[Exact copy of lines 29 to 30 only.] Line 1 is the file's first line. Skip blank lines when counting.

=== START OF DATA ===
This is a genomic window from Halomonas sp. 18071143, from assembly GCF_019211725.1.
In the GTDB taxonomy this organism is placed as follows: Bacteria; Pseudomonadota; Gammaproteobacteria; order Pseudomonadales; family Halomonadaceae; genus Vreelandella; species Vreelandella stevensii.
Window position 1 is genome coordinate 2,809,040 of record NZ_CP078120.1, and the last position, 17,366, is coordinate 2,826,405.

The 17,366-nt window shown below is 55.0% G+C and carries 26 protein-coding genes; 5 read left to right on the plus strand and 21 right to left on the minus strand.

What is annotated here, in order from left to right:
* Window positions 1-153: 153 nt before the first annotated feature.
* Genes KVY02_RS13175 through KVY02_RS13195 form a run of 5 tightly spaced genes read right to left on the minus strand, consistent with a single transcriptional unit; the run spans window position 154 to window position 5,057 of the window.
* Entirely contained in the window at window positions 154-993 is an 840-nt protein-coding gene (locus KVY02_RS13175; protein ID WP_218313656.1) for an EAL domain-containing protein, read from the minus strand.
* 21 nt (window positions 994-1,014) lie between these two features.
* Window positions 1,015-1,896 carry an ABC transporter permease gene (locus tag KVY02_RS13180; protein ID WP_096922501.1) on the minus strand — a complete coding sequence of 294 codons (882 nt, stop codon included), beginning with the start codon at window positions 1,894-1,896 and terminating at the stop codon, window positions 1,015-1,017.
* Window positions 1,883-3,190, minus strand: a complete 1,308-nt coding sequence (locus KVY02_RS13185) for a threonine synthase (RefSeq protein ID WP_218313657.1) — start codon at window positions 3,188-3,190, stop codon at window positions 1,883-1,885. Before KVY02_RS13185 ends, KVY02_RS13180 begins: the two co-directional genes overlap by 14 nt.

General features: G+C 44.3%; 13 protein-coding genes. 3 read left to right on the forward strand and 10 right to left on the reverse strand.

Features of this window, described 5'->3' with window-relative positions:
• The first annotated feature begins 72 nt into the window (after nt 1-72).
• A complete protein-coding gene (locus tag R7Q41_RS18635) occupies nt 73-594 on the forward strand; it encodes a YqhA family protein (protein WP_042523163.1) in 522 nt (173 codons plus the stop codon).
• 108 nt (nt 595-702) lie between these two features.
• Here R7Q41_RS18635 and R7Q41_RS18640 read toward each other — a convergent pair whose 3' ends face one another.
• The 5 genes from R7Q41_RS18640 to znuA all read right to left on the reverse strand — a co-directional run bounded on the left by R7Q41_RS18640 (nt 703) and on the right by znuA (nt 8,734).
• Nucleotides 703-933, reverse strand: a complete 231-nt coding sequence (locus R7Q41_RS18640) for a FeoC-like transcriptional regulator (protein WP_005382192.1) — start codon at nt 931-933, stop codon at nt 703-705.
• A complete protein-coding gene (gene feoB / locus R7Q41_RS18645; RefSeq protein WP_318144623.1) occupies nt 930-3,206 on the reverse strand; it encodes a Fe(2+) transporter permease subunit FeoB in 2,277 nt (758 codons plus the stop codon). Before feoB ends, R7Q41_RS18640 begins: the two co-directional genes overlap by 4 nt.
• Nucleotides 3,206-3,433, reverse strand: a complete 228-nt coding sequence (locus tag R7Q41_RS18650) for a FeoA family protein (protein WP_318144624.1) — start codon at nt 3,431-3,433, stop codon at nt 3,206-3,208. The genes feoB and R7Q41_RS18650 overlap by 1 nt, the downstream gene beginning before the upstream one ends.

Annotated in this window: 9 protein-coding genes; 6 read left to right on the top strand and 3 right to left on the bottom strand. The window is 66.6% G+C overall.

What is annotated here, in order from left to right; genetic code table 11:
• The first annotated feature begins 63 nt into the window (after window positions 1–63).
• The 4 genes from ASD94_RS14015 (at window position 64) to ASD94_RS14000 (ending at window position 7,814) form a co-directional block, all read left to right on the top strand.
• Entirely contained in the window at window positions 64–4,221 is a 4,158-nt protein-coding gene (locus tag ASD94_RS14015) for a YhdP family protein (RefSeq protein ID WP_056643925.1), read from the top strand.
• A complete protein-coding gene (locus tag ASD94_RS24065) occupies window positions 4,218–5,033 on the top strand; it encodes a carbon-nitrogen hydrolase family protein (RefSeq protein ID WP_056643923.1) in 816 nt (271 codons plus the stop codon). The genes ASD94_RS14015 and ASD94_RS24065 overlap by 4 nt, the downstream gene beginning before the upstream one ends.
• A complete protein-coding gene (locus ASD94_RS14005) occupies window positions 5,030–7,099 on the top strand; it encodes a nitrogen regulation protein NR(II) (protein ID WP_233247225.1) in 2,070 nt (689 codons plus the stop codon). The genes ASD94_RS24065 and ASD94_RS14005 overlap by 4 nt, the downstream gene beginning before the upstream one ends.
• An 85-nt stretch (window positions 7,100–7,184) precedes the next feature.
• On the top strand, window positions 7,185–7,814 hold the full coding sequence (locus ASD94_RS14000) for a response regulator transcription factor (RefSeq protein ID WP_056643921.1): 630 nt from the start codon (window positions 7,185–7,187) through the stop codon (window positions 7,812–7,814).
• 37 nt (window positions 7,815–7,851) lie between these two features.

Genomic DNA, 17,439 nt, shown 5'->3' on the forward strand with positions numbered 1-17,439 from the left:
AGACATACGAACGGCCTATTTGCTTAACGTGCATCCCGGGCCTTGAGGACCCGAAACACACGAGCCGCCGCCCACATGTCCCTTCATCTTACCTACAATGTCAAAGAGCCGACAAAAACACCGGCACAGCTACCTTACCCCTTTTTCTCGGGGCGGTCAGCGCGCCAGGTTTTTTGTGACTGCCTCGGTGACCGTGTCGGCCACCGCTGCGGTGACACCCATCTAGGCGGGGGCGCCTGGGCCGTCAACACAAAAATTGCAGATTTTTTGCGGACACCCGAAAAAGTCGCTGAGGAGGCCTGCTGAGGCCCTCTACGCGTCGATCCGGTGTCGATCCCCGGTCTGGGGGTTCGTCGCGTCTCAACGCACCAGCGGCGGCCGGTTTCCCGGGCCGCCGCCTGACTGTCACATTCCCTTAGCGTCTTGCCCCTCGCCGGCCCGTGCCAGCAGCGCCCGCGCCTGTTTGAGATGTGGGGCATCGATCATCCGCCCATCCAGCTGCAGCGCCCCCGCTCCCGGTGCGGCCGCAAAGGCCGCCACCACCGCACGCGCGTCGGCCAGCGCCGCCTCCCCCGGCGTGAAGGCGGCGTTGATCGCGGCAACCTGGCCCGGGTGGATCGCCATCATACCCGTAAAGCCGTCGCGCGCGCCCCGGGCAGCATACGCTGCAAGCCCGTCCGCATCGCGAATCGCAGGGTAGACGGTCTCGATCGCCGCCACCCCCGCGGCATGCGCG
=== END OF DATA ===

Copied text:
• An 85-nt stretch (window positions 7,100–7,184) precedes the next feature.
• On the top strand, window positions 7,185–7,814 hold the full coding sequence (locus ASD94_RS14000) for a response regulator transcription factor (RefSeq protein ID WP_056643921.1): 630 nt from the start codon (window positions 7,185–7,187) through the stop codon (window positions 7,812–7,814).